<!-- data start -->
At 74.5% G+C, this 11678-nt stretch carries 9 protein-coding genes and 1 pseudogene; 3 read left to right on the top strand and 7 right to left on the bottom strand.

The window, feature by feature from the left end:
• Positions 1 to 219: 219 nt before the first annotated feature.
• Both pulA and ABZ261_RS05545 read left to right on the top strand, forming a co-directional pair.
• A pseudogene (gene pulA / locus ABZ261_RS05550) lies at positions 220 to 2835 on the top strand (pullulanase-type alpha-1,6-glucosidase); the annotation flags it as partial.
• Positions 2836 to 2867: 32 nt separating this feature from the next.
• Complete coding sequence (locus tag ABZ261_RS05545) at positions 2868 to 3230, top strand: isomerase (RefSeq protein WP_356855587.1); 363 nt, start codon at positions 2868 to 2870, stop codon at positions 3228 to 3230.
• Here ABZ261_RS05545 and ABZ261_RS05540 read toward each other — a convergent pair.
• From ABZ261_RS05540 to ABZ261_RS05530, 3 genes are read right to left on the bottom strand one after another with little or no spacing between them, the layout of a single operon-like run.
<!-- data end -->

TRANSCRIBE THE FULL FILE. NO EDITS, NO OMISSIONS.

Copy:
At 74.5% G+C, this 11678-nt stretch carries 9 protein-coding genes and 1 pseudogene; 3 read left to right on the top strand and 7 right to left on the bottom strand.

The window, feature by feature from the left end:
• Positions 1 to 219: 219 nt before the first annotated feature.
• Both pulA and ABZ261_RS05545 read left to right on the top strand, forming a co-directional pair.
• A pseudogene (gene pulA / locus ABZ261_RS05550) lies at positions 220 to 2835 on the top strand (pullulanase-type alpha-1,6-glucosidase); the annotation flags it as partial.
• Positions 2836 to 2867: 32 nt separating this feature from the next.
• Complete coding sequence (locus tag ABZ261_RS05545) at positions 2868 to 3230, top strand: isomerase (RefSeq protein WP_356855587.1); 363 nt, start codon at positions 2868 to 2870, stop codon at positions 3228 to 3230.
• Here ABZ261_RS05545 and ABZ261_RS05540 read toward each other — a convergent pair.
• From ABZ261_RS05540 to ABZ261_RS05530, 3 genes are read right to left on the bottom strand one after another with little or no spacing between them, the layout of a single operon-like run.